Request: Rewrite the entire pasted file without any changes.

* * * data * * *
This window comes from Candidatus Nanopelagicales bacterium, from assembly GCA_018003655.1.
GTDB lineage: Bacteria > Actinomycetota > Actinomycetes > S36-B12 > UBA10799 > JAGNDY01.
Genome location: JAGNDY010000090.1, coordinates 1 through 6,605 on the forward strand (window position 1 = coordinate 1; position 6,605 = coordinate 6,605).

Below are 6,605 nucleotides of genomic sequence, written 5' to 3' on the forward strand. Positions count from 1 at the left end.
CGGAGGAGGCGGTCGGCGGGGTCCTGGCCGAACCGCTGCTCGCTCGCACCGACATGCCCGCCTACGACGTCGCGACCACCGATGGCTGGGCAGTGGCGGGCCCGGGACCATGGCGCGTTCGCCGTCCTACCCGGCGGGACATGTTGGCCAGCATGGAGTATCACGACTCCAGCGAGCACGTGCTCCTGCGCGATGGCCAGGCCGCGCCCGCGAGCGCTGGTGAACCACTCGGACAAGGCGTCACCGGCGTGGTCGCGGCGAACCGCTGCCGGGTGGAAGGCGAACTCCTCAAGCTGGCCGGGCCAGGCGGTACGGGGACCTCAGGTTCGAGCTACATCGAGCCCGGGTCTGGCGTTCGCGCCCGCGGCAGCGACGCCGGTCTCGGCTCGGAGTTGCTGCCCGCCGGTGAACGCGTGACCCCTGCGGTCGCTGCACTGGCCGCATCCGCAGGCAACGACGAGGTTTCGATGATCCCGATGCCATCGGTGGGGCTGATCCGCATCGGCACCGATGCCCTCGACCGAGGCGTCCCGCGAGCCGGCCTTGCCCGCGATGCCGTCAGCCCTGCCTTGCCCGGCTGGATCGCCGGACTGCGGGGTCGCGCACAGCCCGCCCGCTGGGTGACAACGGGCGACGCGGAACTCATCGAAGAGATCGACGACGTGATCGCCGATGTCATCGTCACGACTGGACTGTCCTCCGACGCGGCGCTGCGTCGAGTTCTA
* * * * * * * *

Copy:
This window comes from Candidatus Nanopelagicales bacterium, from assembly GCA_018003655.1.
GTDB lineage: Bacteria > Actinomycetota > Actinomycetes > S36-B12 > UBA10799 > JAGNDY01.
Genome location: JAGNDY010000090.1, coordinates 1 through 6,605 on the forward strand (window position 1 = coordinate 1; position 6,605 = coordinate 6,605).

Below are 6,605 nucleotides of genomic sequence, written 5' to 3' on the forward strand. Positions count from 1 at the left end.
CGGAGGAGGCGGTCGGCGGGGTCCTGGCCGAACCGCTGCTCGCTCGCACCGACATGCCCGCCTACGACGTCGCGACCACCGATGGCTGGGCAGTGGCGGGCCCGGGACCATGGCGCGTTCGCCGTCCTACCCGGCGGGACATGTTGGCCAGCATGGAGTATCACGACTCCAGCGAGCACGTGCTCCTGCGCGATGGCCAGGCCGCGCCCGCGAGCGCTGGTGAACCACTCGGACAAGGCGTCACCGGCGTGGTCGCGGCGAACCGCTGCCGGGTGGAAGGCGAACTCCTCAAGCTGGCCGGGCCAGGCGGTACGGGGACCTCAGGTTCGAGCTACATCGAGCCCGGGTCTGGCGTTCGCGCCCGCGGCAGCGACGCCGGTCTCGGCTCGGAGTTGCTGCCCGCCGGTGAACGCGTGACCCCTGCGGTCGCTGCACTGGCCGCATCCGCAGGCAACGACGAGGTTTCGATGATCCCGATGCCATCGGTGGGGCTGATCCGCATCGGCACCGATGCCCTCGACCGAGGCGTCCCGCGAGCCGGCCTTGCCCGCGATGCCGTCAGCCCTGCCTTGCCCGGCTGGATCGCCGGACTGCGGGGTCGCGCACAGCCCGCCCGCTGGGTGACAACGGGCGACGCGGAACTCATCGAAGAGATCGACGACGTGATCGCCGATGTCATCGTCACGACTGGACTGTCCTCCGACGCGGCGCTGCGTCGAGTTCTA